In it 2023 budget request, the Navy proposed prematurely terminating production of its most survivable amphibious warship, pushing construction of its next amphibious assault vessel a full decade into the future, and retiring four older amphibs for which it had no replacements. It also delayed the lead ship in a new class of light amphibious warships. If these steps had been accomplished, the Marine Corps could have been crippled. But Congress responded by blocking the retirements and mandating the preservation of an amphibious fleet at least as capable as today’s. It also made the Commandant of the Marine Corps the central figure in establishing requirements for that fleet. In a month, when the 2024 budget request becomes public, we will discover whether the Navy has learned its lesson or wants to take another run at hollowing out the nation’s amphibious warfare capability. If it goes after amphibs again, markup could be an exciting time on Capitol Hill. I have written a commentary for Forbes here.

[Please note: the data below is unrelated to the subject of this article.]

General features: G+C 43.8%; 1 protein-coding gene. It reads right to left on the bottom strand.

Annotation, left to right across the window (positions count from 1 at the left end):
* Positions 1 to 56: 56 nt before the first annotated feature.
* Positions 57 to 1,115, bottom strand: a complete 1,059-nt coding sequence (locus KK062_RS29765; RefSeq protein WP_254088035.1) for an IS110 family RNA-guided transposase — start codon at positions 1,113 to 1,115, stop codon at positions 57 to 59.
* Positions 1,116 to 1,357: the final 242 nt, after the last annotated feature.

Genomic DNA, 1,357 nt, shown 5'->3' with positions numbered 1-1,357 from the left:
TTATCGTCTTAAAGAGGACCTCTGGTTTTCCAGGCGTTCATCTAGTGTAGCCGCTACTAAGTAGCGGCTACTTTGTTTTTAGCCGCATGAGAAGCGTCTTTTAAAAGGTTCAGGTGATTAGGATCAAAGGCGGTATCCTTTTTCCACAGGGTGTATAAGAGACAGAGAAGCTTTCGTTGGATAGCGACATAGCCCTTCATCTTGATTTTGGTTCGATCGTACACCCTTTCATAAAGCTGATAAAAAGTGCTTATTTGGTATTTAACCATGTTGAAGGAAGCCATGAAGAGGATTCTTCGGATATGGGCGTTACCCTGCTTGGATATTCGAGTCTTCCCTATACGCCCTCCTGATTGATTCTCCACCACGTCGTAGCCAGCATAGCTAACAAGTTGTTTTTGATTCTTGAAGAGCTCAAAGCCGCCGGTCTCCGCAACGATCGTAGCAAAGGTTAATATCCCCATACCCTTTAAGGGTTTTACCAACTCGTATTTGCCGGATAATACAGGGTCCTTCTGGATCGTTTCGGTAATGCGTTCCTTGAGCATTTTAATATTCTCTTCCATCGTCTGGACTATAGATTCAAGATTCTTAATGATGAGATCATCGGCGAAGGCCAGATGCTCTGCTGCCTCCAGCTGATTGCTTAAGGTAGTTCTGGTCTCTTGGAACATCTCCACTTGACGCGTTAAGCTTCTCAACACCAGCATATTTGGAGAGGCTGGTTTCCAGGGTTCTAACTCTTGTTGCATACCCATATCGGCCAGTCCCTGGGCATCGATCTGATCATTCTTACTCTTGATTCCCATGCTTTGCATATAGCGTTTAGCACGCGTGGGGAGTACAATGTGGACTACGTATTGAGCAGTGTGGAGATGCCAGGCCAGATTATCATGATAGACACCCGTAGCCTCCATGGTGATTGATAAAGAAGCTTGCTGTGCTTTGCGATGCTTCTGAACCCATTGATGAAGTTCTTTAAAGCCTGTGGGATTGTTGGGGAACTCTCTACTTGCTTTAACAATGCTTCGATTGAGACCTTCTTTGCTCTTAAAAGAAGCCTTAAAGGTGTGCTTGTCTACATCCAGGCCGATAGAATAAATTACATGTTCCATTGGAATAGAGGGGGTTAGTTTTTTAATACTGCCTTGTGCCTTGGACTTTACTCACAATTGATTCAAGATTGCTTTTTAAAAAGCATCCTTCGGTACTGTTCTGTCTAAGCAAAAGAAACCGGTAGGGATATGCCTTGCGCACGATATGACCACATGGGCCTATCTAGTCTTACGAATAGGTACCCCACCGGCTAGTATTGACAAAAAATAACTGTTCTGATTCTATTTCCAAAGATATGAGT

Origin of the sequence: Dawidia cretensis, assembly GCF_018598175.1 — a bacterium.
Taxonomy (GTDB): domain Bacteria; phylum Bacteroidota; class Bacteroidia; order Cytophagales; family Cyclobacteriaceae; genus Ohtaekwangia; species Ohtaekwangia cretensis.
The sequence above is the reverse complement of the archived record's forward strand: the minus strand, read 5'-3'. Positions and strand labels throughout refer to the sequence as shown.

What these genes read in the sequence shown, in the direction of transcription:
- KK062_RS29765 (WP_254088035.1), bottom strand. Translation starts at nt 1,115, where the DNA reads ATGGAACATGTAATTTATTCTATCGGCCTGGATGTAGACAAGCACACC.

Find Archived Articles: